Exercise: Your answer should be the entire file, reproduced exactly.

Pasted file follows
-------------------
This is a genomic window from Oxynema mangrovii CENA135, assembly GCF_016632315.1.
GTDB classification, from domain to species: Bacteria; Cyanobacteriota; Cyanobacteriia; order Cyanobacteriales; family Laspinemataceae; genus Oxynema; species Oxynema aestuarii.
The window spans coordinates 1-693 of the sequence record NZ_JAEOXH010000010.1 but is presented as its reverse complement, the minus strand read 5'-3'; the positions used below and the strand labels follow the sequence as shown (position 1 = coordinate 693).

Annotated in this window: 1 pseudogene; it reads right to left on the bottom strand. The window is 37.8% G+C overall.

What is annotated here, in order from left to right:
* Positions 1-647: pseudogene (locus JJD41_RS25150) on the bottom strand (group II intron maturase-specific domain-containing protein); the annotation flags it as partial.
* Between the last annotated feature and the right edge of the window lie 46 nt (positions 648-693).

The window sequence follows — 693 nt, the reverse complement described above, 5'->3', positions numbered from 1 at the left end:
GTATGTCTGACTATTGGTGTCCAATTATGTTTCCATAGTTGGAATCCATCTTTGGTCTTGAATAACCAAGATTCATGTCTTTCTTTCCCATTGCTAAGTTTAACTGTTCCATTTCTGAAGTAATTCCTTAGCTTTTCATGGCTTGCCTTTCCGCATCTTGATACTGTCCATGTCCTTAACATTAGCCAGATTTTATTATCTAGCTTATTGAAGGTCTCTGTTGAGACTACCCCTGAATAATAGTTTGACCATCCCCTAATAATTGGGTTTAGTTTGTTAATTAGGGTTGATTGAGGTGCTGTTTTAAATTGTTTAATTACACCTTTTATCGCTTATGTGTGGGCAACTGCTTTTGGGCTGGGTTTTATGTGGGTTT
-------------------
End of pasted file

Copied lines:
This is a genomic window from Oxynema mangrovii CENA135, assembly GCF_016632315.1.
GTDB classification, from domain to species: Bacteria; Cyanobacteriota; Cyanobacteriia; order Cyanobacteriales; family Laspinemataceae; genus Oxynema; species Oxynema aestuarii.
The window spans coordinates 1-693 of the sequence record NZ_JAEOXH010000010.1 but is presented as its reverse complement, the minus strand read 5'-3'; the positions used below and the strand labels follow the sequence as shown (position 1 = coordinate 693).

Annotated in this window: 1 pseudogene; it reads right to left on the bottom strand. The window is 37.8% G+C overall.

What is annotated here, in order from left to right:
* Positions 1-647: pseudogene (locus JJD41_RS25150) on the bottom strand (group II intron maturase-specific domain-containing protein); the annotation flags it as partial.
* Between the last annotated feature and the right edge of the window lie 46 nt (positions 648-693).

The window sequence follows — 693 nt, the reverse complement described above, 5'->3', positions numbered from 1 at the left end:
GTATGTCTGACTATTGGTGTCCAATTATGTTTCCATAGTTGGAATCCATCTTTGGTCTTGAATAACCAAGATTCATGTCTTTCTTTCCCATTGCTAAGTTTAACTGTTCCATTTCTGAAGTAATTCCTTAGCTTTTCATGGCTTGCCTTTCCGCATCTTGATACTGTCCATGTCCTTAACATTAGCCAGATTTTATTATCTAGCTTATTGAAGGTCTCTGTTGAGACTACCCCTGAATAATAGTTTGACCATCCCCTAATAATTGGGTTTAGTTTGTTAATTAGGGTTGATTGAGGTGCTGTTTTAAATTGTTTAATTACACCTTTTATCGCTTATGTGTGGGCAACTGCTTTTGGGCTGGGTTTTATGTGGGTTT